Stylistic change and the norms that guide spectators’ appraisal of screen performances

ABSTRACT by Johannes Riis

What looks like, in the eyes of some, a truthful and imaginative style can appear, in the eyes of others, outdated and untruthful. As we consider acting styles, across periods and between genres, and norms for casting actors and representing specific groups, it is tempting to write off variation and changes as a reflection of taste and chance. Or, alternatively, we can try to develop a conceptual framework that considers three general principles underneath the changes and variations:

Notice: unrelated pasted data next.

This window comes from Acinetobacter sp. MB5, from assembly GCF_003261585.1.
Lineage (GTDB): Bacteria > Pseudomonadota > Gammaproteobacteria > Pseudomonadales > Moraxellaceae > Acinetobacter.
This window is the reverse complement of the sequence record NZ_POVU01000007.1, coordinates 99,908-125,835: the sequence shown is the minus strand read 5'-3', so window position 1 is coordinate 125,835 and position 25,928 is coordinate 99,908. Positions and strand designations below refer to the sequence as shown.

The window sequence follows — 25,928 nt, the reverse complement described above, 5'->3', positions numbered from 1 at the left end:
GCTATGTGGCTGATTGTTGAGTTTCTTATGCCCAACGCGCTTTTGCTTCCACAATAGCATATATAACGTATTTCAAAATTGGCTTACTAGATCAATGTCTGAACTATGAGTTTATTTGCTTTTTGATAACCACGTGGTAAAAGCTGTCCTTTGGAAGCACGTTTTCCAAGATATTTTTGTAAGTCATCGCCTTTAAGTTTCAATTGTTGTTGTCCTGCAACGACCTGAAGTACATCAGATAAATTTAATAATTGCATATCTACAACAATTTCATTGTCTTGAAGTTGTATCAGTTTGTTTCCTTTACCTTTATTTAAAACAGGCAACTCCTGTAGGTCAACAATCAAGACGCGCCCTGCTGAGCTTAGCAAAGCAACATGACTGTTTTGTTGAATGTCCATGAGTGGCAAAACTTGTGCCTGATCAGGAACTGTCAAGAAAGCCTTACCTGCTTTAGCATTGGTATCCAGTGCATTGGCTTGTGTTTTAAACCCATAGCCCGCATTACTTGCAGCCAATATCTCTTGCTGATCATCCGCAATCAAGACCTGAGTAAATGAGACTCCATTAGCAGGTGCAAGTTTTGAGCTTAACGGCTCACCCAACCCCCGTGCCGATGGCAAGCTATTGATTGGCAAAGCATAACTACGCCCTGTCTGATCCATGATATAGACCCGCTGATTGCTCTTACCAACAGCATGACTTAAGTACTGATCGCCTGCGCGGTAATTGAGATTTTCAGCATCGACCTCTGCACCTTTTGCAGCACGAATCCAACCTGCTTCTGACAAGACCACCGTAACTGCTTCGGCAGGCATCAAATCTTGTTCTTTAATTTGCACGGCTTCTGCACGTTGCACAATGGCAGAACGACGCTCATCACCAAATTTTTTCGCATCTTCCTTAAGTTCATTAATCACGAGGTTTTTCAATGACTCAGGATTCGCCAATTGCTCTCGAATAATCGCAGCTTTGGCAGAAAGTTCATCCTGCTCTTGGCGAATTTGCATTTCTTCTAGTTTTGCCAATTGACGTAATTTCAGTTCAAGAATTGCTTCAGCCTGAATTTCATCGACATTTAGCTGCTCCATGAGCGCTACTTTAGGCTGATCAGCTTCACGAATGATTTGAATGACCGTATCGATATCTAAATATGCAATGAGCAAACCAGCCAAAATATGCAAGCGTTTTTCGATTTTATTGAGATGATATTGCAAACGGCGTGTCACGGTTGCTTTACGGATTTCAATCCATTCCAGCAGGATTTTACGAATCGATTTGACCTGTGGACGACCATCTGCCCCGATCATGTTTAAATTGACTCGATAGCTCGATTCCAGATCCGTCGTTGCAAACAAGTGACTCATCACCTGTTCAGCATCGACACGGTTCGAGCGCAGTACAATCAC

1. In appraising acting style, the spectator looks for the service of a narrative purpose
  2. In appraising acting style, the spectator exercises habits of the eye and ear 
  3. In appraising acting style, the spectator is guided by beliefs about intentions and implications of the representation 

In my talk, I will discuss some of the large-scale changes that happened in acting around the turn of the 20th century, in addition to a playful scene with James Gandolfini, from The Sopranos, and recent calls for diversity in casting. What they share, I will argue, is that they, on a closer viewing, reflect the principles, above, in a way that calls for a psychologically grounded framework. In particular, we can learn from psychologists’ findings on intuitive and deliberate judgments, and a separation of distinct and indistinct expressiveness that let us examine narrative purposes. 

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